'South Park' fires F-bomb in response to China ban

Brenda Watkins
October 12, 2019

In fact, they made it memorable by their wicked episode 3.

South Park now joins the likes of Winnie the Pooh, who was featured in the episode.

The controversy between Beijing and the show's creators began last Wednesday when they aired an episode titled "Band in China".

Eager to get a greenlight from Chinese censors, Hollywood studios take steps to avoid irking the government. Pooh Bear was also banned in China because the lovable children's character was used as a facial comparison to mock Chinese President Xi Jinping.

"South Park" celebrated its milestone 300th episode by escalating its criticism of China's government on Wednesday, continuing a plot line from the previous week's episode that concluded with one of the main characters shouting "F-- the Chinese government". Why would they? The show has entered into its 23rd season and being banned only means that it's likely to grow even more popular as people realize that censorship, being as divisive as it really is sometimes, is just another way to show the true colors of those that have no interest in free thought, expression, or even a hint that they're willing to step outside the box that some are more than willing to force others into.

Afterward, several NBA-related events in China were canceled, but two scheduled preseason games between the Los Angeles Lakers and Brooklyn Nets were still on as of early Thursday. As it happens, Towelie, Randy's former business partner, bashes China for its human rights violations and condemns anyone who does business with them.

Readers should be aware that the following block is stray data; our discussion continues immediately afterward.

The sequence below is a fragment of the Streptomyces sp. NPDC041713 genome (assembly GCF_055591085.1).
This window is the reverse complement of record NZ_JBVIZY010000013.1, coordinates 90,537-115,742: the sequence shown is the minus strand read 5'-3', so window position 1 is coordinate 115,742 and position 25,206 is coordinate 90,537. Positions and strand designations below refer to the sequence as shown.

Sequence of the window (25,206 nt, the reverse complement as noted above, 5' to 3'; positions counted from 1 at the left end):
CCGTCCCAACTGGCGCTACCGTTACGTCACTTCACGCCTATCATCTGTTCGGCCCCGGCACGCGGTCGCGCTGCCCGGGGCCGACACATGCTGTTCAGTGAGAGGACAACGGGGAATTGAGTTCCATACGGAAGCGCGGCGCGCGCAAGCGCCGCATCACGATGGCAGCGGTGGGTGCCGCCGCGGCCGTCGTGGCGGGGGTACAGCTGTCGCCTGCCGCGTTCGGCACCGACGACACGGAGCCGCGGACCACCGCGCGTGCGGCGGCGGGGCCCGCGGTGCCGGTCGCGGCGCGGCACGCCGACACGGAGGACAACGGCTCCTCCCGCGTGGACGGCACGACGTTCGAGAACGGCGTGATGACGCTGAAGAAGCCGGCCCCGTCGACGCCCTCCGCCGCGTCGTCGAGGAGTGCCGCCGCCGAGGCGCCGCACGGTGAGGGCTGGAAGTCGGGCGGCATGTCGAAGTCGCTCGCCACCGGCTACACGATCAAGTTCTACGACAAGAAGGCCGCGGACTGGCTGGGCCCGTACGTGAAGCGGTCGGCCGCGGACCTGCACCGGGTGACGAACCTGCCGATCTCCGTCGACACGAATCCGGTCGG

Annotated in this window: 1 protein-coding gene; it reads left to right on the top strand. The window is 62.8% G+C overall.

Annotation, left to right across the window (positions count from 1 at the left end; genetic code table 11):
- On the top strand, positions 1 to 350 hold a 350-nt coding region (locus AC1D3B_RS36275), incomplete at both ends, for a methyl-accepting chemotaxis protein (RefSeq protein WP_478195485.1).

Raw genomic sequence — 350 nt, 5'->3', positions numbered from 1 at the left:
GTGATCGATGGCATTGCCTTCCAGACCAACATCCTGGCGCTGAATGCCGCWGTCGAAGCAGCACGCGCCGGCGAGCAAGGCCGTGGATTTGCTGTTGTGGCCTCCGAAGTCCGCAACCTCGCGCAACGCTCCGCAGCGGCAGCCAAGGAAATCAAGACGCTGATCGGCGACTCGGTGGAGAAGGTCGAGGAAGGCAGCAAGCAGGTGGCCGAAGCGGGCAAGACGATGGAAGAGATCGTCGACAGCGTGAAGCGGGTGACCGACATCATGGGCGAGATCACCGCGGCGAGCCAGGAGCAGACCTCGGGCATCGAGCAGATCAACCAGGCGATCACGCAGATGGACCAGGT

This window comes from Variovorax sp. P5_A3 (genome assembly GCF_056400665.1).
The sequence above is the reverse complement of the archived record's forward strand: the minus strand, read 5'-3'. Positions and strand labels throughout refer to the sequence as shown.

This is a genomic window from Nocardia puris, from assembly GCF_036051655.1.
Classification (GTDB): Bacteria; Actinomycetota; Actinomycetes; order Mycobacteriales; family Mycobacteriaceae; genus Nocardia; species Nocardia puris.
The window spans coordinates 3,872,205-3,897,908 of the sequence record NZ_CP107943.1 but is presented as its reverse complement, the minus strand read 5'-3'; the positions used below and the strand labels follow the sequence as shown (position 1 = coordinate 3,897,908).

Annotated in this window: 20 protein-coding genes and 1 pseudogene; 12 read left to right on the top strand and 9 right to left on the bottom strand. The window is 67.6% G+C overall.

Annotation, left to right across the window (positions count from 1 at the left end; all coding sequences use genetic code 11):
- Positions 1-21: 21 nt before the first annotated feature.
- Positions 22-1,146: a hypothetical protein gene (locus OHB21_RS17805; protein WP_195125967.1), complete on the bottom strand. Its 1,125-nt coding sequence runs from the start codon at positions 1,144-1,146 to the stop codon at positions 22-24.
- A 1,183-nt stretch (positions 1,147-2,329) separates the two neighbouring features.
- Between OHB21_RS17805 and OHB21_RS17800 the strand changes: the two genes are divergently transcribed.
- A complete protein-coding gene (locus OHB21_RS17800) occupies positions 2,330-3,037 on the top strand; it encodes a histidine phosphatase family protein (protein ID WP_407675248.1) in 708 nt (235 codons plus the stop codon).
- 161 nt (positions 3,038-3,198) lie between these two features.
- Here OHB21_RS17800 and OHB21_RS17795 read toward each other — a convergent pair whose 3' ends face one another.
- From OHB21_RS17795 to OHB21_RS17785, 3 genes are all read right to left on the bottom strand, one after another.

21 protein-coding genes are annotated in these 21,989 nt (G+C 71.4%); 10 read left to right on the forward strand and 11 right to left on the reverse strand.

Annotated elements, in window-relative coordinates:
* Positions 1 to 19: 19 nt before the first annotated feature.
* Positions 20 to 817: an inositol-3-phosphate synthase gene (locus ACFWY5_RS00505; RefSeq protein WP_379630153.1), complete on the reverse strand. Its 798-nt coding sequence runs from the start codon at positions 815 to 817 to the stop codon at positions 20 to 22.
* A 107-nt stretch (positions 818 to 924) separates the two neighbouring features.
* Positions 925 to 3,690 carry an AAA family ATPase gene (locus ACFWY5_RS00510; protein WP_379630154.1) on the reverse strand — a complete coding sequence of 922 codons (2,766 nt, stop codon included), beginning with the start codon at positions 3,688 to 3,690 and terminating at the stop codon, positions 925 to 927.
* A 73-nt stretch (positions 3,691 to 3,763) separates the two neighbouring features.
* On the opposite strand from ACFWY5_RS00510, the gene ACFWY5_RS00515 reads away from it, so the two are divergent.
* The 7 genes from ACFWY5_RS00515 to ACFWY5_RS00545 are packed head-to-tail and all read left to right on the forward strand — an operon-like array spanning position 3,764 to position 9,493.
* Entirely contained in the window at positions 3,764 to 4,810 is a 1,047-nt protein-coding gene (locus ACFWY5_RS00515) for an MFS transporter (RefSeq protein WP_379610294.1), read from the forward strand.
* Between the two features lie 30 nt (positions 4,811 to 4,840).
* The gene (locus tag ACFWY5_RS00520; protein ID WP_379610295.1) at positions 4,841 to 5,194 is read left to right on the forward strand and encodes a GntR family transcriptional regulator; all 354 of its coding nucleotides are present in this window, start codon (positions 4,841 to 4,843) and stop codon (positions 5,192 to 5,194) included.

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The N.B.A.is hardly the first global business to make concessions to China's political sensitivities as it seeks access to its lucrative market, or to forcefully apologize after running afoul of them.

The episode especially reverberated with the individuals of Hong Kong as a result of its immediate takedown of the strategies Chinese government uses to quietness disagreeing voices, a playbook that has been rehashed turned out in Hong Kong.

In hindsight, this was expected after the "apology" of the creators.

"Like the National Basketball Association, we welcome the Chinese censors into our homes and into our hearts", the creators' official statement read. "We, too, love money more than freedom and democracy", the apology read. Xi [Jinping] doesn't look like Winnie the Pooh at all. Long live the incomparable Communist Party of China. May the autumn's sorghum harvest be bountiful!

Clearly, their reaction hints at something special.

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